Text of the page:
Carlos Alcaraz is the most exciting young ATP player on tour right now. The eighteen-year-old’s game is strikingly mature, from his all-world forehand and return game to his soft touch. He’s mastered areas that players his senior by a decade haven’t come close to. He hadn’t played since the Australian Open, where he came close to a spectacular comeback against Berrettini, so I had to watch his first-round match in Rio against Jaume Munar.
Watching Alcaraz is obviously exhilarating, because of his power-packed groundstrokes and his energy and his willingness to run for everything, but it can be frustrating at times. He has a weird habit of standing in his backhand corner to blast forehands — not forehands that do a whole lot, though, like he hasn’t realized there should be a point to sacrificing court position. He’s also got a great backhand, one more than capable of delivering the shot quality achieved by his more passive inside-out forehands. Sometimes it seems that he forgets about the variety in his game. He has the tools to be a ballbasher and defaulted into that mode for part of the match against Munar. When he found his accuracy and turned to his drop shots and volleys more, he barely lost a game.
Such errors are to be expected of an eighteen-year-old, of course. The fact that Alcaraz’s game is virtually ready to go at the highest level already, and his distance from the top can be closed by him growing into it, is remarkable. I felt similarly about Medvedev for a while — his tennis had so few blind spots that I got frustrated when he spiraled tactically, like his shots wanted to carry him to glory, he just wasn’t letting them.
Alcaraz is ranked 29th, but it feels like a matter of months until he passes half the people ahead of him. Despite Cristian Garín being ten spots higher, I don’t think anyone in their right mind would call him a better player than Alcaraz. The eighteen-year-old losing to any player outside the top ten, to me, would be an upset.
Alcaraz is so intensely talented that I feel impatient when I watch him play. To me, it’s nearly inevitable that he’ll win majors someday, and while following him in his developmental years is fun, part of me wants to fast-forward to the climax of the movie to see how he does at his best. His potential is nearly limitless, so when he lost the first set to Munar, 6-2, I felt almost personally inconvenienced. If he loses this match, it’ll take him longer to get to the top. Sometimes, it seems like Alcaraz suffers from this same kind of impatience. He tries to do too much with his forehand, as if every winner he hits will move him up a spot in the rankings. He rushes, trying to finish points too quickly when he could win them by pacing himself a bit more. It’s understandable — Alcaraz must know, on some level, that he has immense potential. Practically all players aspire to be world number one, but most of them have tangible hurdles separating them from their goal: a suspect backhand, or a mental block, or a lack of surface versatility. Alcaraz doesn’t really have any of these issues. If he can stay out of his own way, it’s hard to imagine that he won’t end up where he wants to go.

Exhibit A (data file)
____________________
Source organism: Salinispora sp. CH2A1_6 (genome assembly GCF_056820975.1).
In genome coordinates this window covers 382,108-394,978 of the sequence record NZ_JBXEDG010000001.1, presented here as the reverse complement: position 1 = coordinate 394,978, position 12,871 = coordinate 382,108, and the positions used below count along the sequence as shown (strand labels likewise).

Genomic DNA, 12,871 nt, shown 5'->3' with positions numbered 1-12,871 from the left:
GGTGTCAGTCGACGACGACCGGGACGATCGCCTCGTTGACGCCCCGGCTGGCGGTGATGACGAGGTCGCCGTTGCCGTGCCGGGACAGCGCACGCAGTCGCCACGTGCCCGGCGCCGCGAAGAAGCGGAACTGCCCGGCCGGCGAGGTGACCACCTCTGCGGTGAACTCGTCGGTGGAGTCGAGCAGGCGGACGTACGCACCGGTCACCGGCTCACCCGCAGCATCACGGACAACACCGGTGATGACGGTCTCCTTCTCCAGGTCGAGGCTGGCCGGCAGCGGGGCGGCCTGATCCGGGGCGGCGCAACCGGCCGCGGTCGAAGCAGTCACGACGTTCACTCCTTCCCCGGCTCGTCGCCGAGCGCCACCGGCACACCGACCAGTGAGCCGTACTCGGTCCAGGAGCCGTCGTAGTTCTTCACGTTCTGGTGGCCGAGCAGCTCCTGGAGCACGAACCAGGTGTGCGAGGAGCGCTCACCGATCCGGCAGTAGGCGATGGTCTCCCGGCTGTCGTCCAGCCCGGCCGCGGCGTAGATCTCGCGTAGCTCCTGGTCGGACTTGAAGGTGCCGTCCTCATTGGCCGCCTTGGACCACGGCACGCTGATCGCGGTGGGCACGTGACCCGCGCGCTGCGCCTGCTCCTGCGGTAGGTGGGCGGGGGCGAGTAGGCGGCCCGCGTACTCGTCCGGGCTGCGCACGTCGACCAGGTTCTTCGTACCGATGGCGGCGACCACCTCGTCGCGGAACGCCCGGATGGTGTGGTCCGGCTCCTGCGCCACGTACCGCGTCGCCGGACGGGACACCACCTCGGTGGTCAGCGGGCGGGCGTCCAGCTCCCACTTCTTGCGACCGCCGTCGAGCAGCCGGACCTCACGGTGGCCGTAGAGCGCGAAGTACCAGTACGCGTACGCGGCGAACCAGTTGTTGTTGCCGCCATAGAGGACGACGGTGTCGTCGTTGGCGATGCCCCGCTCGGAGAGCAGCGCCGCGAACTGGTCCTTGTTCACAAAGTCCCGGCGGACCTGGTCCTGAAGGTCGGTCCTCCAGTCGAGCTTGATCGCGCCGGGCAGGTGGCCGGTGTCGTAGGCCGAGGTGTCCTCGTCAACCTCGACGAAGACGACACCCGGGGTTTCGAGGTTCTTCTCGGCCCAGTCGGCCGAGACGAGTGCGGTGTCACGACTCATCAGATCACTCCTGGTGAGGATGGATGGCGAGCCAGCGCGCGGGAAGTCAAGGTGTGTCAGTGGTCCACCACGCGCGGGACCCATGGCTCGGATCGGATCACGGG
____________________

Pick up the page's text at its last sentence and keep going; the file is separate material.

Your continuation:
Munar didn’t make things easy for Alcaraz. Clothed in the unfortunate Adidas kit that makes its wearers appear to have shit themselves, he is your quintessential clay-courter. He made great use of the surface; though he didn’t try to attack, he hit with safety and spin. Playing against this style can mess with a player’s head. If the opponent is making few errors, all the pressure is on the player with greater firepower (Alcaraz in this case) to finish points. Even if they have the requisite heft on their shots to hit winners, good enough execution of the wall-mode strategy can make them think they don’t, or that they have to go for the lines. Extreme patience is required to beat such an opponent. It was as if Alcaraz was taking an exam that wasn’t particularly challenging, but there were hundreds of questions and each of them took ten minutes to finish. Beating a good clay-court player is manageable, if you can avoid losing your mind in the process. It was a microcosm of the challenges Alcaraz faces as he tries to climb the ladder on tour.
And for a set, Alcaraz seemed to have lost his mind. Despite having the tools to engage in long rallies, he tried to end points quickly. His bad form even bled into the second set — serving to open the frame, he began with a double fault and two forehand errors. The mistakes were so poor I expected him to get broken at love.
Then, suddenly and inexplicably, Alcaraz found his game. Not only did he hold from love-40 down, he sprinted through the final two sets: 6-2, 6-1. He looked brilliant at times: there was one point, a point where Alcaraz shanked a return that sat up for Munar to hit a bouncing smash. Alcaraz got it back, defended his way back into the point, then took a Munar forehand on the rise and belted a sizzling backhand winner back into the deuce corner. “Bravo,” Munar called as the backhand flew into the back wall.
Alcaraz demonstrated his coolheadedness as well. At one stage, he set up for a baseline smash and hammered it into the ground, the ball not even reaching the net. He bent into a crouch and gently tapped the clay a couple times with his racket. The crowd oohed and jeered a bit. Alcaraz got up, walked to the line, and won the next point with a service winner.
There’s something entrancing about watching a clay court stretched out over my laptop screen, perhaps because I know the players are going to use every inch of it, painting it with their slides and footwork. The court in Rio is tan and smooth. Ball marks left by serves were visible in the service boxes, but just barely. Streaks and footprints rode the baseline like bold brushstrokes, a painting in progress.